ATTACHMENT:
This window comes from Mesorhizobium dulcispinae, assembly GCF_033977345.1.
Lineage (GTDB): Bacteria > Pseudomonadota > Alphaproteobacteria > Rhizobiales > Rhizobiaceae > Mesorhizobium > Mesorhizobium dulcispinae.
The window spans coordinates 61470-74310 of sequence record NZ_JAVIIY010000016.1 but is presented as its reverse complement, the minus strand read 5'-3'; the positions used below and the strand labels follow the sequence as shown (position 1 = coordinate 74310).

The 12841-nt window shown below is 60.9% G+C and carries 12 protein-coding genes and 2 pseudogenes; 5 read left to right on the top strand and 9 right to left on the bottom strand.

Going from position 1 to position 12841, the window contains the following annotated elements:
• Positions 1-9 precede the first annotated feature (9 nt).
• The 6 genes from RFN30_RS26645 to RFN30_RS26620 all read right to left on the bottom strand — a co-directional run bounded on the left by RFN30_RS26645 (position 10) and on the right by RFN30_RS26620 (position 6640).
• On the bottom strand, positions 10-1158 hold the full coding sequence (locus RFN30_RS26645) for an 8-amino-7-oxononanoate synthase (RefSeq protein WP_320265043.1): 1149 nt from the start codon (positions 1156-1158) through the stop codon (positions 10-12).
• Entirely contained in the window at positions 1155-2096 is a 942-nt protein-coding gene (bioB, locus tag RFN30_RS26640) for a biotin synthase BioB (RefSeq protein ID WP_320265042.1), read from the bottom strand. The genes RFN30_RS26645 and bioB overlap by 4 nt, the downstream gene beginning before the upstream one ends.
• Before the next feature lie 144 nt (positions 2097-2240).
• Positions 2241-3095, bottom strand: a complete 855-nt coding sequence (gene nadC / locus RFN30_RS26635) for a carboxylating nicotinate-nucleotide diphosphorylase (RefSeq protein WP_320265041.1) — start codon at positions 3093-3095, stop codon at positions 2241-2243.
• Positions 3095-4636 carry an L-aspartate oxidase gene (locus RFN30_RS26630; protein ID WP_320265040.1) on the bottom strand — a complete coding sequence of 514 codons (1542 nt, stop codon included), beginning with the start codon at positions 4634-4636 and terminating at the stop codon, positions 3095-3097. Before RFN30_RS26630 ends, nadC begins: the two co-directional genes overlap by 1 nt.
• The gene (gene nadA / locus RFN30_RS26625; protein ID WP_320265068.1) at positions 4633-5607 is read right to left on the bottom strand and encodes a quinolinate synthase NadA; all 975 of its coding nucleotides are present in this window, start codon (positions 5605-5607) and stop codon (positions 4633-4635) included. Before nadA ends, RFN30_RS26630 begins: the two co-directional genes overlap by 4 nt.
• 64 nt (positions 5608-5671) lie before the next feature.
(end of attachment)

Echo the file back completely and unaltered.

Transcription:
This window comes from Mesorhizobium dulcispinae, assembly GCF_033977345.1.
Lineage (GTDB): Bacteria > Pseudomonadota > Alphaproteobacteria > Rhizobiales > Rhizobiaceae > Mesorhizobium > Mesorhizobium dulcispinae.
The window spans coordinates 61470-74310 of sequence record NZ_JAVIIY010000016.1 but is presented as its reverse complement, the minus strand read 5'-3'; the positions used below and the strand labels follow the sequence as shown (position 1 = coordinate 74310).

The 12841-nt window shown below is 60.9% G+C and carries 12 protein-coding genes and 2 pseudogenes; 5 read left to right on the top strand and 9 right to left on the bottom strand.

Going from position 1 to position 12841, the window contains the following annotated elements:
• Positions 1-9 precede the first annotated feature (9 nt).
• The 6 genes from RFN30_RS26645 to RFN30_RS26620 all read right to left on the bottom strand — a co-directional run bounded on the left by RFN30_RS26645 (position 10) and on the right by RFN30_RS26620 (position 6640).
• On the bottom strand, positions 10-1158 hold the full coding sequence (locus RFN30_RS26645) for an 8-amino-7-oxononanoate synthase (RefSeq protein WP_320265043.1): 1149 nt from the start codon (positions 1156-1158) through the stop codon (positions 10-12).
• Entirely contained in the window at positions 1155-2096 is a 942-nt protein-coding gene (bioB, locus tag RFN30_RS26640) for a biotin synthase BioB (RefSeq protein ID WP_320265042.1), read from the bottom strand. The genes RFN30_RS26645 and bioB overlap by 4 nt, the downstream gene beginning before the upstream one ends.
• Before the next feature lie 144 nt (positions 2097-2240).
• Positions 2241-3095, bottom strand: a complete 855-nt coding sequence (gene nadC / locus RFN30_RS26635) for a carboxylating nicotinate-nucleotide diphosphorylase (RefSeq protein WP_320265041.1) — start codon at positions 3093-3095, stop codon at positions 2241-2243.
• Positions 3095-4636 carry an L-aspartate oxidase gene (locus RFN30_RS26630; protein ID WP_320265040.1) on the bottom strand — a complete coding sequence of 514 codons (1542 nt, stop codon included), beginning with the start codon at positions 4634-4636 and terminating at the stop codon, positions 3095-3097. Before RFN30_RS26630 ends, nadC begins: the two co-directional genes overlap by 1 nt.
• The gene (gene nadA / locus RFN30_RS26625; protein ID WP_320265068.1) at positions 4633-5607 is read right to left on the bottom strand and encodes a quinolinate synthase NadA; all 975 of its coding nucleotides are present in this window, start codon (positions 5605-5607) and stop codon (positions 4633-4635) included. Before nadA ends, RFN30_RS26630 begins: the two co-directional genes overlap by 4 nt.
• 64 nt (positions 5608-5671) lie before the next feature.